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Meeting HIPAA disaster recovery requirements tough but possible
This article is part of the Health IT issue of August 2012
Under federal law, HIPAA covered entities must implement procedures to protect and secure access to electronic protected health information (ePHI). What's more, such entities also had to supply a contingency plan to insure continued ePHI availability during emergencies or disasters. However, ePHI exists only in conjunction with data processing applications and, thus, can only be recovered together with those systems. Consequently, HIPAA disaster recovery requirements state the need for an ePHI data backup plan, along with disaster recovery and emergency mode operation plans. The intent of the data backup plan was to create systems that allowed for the restoration of all ePHI. The intent of the disaster recovery plan was to identify the processes and procedures needed to insure that ePHI data could be restored in the event of loss. Finally, the intent of the emergency mode operation plan was to describe how operations could continue to protect and secure ePHI during an emergency. In addition, HIPAA disaster recovery requirements ...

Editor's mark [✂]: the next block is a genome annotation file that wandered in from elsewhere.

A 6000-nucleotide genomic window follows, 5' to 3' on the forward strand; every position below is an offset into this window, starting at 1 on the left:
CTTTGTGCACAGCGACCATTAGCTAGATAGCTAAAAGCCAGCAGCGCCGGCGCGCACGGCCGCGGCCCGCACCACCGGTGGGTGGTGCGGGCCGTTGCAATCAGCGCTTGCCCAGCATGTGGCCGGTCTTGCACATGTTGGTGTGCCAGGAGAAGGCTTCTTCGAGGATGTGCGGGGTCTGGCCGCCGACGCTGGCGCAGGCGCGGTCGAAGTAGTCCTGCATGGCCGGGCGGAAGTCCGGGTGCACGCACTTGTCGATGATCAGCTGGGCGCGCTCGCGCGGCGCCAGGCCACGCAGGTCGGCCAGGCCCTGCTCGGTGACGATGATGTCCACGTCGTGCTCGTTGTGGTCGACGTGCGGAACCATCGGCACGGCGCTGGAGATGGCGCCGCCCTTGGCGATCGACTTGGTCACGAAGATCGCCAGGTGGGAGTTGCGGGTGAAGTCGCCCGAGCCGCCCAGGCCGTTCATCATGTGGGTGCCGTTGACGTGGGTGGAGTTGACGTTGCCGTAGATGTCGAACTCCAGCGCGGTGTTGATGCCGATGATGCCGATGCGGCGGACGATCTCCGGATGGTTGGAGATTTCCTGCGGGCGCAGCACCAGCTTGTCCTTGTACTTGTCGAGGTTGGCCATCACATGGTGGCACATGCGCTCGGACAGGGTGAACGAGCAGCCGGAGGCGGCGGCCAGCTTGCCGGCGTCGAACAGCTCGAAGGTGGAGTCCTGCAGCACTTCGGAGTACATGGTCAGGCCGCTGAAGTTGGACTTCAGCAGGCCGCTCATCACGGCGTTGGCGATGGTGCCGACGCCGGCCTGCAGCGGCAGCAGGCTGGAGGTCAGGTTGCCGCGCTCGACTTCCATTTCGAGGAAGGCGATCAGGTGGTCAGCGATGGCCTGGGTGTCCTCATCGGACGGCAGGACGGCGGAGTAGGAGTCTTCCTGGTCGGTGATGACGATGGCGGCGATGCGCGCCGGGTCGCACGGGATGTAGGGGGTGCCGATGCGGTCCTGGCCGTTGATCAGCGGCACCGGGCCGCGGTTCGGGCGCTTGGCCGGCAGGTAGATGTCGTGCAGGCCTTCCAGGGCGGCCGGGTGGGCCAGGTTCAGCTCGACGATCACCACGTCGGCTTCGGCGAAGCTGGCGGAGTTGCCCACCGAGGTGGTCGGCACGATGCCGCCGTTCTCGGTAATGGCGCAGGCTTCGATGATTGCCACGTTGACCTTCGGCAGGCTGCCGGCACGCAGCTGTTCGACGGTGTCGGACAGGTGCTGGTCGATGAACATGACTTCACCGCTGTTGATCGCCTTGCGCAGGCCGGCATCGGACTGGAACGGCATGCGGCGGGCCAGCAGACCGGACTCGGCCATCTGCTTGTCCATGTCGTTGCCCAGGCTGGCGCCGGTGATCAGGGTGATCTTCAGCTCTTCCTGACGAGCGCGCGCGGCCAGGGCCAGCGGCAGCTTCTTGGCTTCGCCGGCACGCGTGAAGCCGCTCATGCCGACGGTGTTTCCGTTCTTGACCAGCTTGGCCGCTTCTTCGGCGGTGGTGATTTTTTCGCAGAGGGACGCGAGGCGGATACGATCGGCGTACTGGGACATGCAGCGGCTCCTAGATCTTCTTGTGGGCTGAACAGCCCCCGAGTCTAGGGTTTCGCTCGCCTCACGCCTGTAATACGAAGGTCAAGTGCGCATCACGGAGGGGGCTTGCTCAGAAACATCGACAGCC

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Features in this issue
Establishing HIPAA-compliant storage plans requires a three-pronged approach to meet disaster recovery, data backup and emergency operations criteria.
The HIPAA Security Rule requires all covered entities to create a disaster recovery plan but says little about what should go into such a plan. This tip fills in the gaps.
Last month's tornado in Missouri left one hospital destroyed and others scrambling to treat patients. A new EHR system, fast vendor support and operational WAN all helped.